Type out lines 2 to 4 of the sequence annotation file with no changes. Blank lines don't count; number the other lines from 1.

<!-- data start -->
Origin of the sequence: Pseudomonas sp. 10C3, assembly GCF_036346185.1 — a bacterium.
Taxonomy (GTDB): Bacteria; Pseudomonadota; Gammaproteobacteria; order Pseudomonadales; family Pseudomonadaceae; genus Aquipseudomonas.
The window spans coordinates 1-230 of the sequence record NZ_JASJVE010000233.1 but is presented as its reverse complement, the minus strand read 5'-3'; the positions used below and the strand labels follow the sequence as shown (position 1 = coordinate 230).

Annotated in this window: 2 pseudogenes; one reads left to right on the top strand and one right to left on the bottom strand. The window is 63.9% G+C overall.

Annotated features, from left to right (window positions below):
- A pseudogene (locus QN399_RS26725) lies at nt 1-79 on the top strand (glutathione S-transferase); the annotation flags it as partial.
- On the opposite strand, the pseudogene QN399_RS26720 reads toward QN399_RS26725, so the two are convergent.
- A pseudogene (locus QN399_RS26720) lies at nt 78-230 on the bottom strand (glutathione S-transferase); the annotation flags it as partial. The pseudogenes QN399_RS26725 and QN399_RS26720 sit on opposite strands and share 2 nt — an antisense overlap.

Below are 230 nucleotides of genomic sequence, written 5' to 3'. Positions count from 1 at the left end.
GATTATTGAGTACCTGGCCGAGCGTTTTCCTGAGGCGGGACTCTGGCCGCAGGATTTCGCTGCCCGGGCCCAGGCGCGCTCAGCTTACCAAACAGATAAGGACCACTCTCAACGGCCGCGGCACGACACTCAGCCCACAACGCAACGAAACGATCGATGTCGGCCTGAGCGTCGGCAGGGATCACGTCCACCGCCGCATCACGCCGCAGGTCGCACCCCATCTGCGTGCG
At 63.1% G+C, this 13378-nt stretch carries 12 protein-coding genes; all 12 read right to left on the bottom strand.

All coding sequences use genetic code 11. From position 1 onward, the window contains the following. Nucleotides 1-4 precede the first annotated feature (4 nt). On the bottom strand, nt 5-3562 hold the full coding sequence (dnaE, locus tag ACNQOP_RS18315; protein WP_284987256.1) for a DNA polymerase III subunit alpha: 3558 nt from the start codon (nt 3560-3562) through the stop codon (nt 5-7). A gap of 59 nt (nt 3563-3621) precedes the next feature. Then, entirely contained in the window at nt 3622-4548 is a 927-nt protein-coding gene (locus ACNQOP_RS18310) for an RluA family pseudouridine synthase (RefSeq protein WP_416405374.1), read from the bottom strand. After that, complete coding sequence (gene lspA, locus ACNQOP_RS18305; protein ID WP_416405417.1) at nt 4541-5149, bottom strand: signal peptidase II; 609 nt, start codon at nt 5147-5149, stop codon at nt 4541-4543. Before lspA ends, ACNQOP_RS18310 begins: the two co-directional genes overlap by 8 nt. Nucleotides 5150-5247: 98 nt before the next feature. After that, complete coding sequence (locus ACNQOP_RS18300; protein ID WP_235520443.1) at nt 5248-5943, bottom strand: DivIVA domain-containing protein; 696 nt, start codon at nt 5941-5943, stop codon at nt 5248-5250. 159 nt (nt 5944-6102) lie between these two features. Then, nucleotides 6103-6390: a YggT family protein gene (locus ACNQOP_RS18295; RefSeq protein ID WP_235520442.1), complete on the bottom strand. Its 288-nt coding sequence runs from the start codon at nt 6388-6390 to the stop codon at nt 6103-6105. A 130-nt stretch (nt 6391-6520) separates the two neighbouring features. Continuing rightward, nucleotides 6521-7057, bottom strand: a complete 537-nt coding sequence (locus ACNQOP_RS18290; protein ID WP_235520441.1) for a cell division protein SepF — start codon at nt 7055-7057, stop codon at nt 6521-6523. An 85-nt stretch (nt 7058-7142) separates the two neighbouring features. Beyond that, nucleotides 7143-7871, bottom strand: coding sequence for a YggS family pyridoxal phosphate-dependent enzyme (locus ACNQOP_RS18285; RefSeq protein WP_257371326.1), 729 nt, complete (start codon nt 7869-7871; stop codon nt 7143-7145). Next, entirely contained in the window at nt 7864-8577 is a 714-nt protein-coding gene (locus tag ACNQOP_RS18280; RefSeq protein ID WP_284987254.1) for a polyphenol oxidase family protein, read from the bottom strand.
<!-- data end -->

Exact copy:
Taxonomy (GTDB): Bacteria; Pseudomonadota; Gammaproteobacteria; order Pseudomonadales; family Pseudomonadaceae; genus Aquipseudomonas.
The window spans coordinates 1-230 of the sequence record NZ_JASJVE010000233.1 but is presented as its reverse complement, the minus strand read 5'-3'; the positions used below and the strand labels follow the sequence as shown (position 1 = coordinate 230).

Annotated in this window: 2 pseudogenes; one reads left to right on the top strand and one right to left on the bottom strand. The window is 63.9% G+C overall.